Last October, I mentioned that I had finally hit a net worth of zero, celebrating the occasion of being officially worthless. At that point I mentioned that my next step was to buy a house. I can now say that I finally did get down and buy a house, closing a few months ago on June […]
We have dealt a lot recently with historically low interest rates and their implications on not only the cost of housing and mortgages, but also implications for consumer credit and inflation. Although we have explained home price affordability in the San Francisco Bay Area before, we haven’t discussed the large variance in regional real estate prices.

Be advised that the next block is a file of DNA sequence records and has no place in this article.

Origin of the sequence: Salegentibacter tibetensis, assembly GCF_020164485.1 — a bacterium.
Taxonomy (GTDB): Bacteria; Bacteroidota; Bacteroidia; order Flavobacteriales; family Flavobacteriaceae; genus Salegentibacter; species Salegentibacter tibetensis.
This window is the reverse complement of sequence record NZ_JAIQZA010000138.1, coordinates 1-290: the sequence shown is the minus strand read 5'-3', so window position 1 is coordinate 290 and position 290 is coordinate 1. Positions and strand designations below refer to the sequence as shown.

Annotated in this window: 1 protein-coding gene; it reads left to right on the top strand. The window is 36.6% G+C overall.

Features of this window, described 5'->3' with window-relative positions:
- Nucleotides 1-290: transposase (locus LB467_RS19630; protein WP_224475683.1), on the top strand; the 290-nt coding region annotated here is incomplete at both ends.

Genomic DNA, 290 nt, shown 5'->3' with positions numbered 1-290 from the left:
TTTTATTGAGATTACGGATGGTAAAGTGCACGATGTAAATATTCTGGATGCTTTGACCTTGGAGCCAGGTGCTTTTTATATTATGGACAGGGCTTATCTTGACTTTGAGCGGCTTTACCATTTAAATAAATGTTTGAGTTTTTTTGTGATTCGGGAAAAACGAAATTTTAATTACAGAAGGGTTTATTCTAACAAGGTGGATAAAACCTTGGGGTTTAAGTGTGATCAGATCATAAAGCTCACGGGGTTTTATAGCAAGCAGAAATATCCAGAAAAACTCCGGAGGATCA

What better way to start writing again (Happy October!) then to write about an investing fallacy: over periods of 20 years or longer, many investors automatically assume that stocks are the best investment. Really, it isn’t fair. Stocks have behaved (before this decade anyway) in such a controlled fashion, gaining 10% or so on average every year, that it is only natural for many investors to assume that this trend will continue. Well, as Jason Zweig of the Wall Street Journal makes clear, that isn’t the case.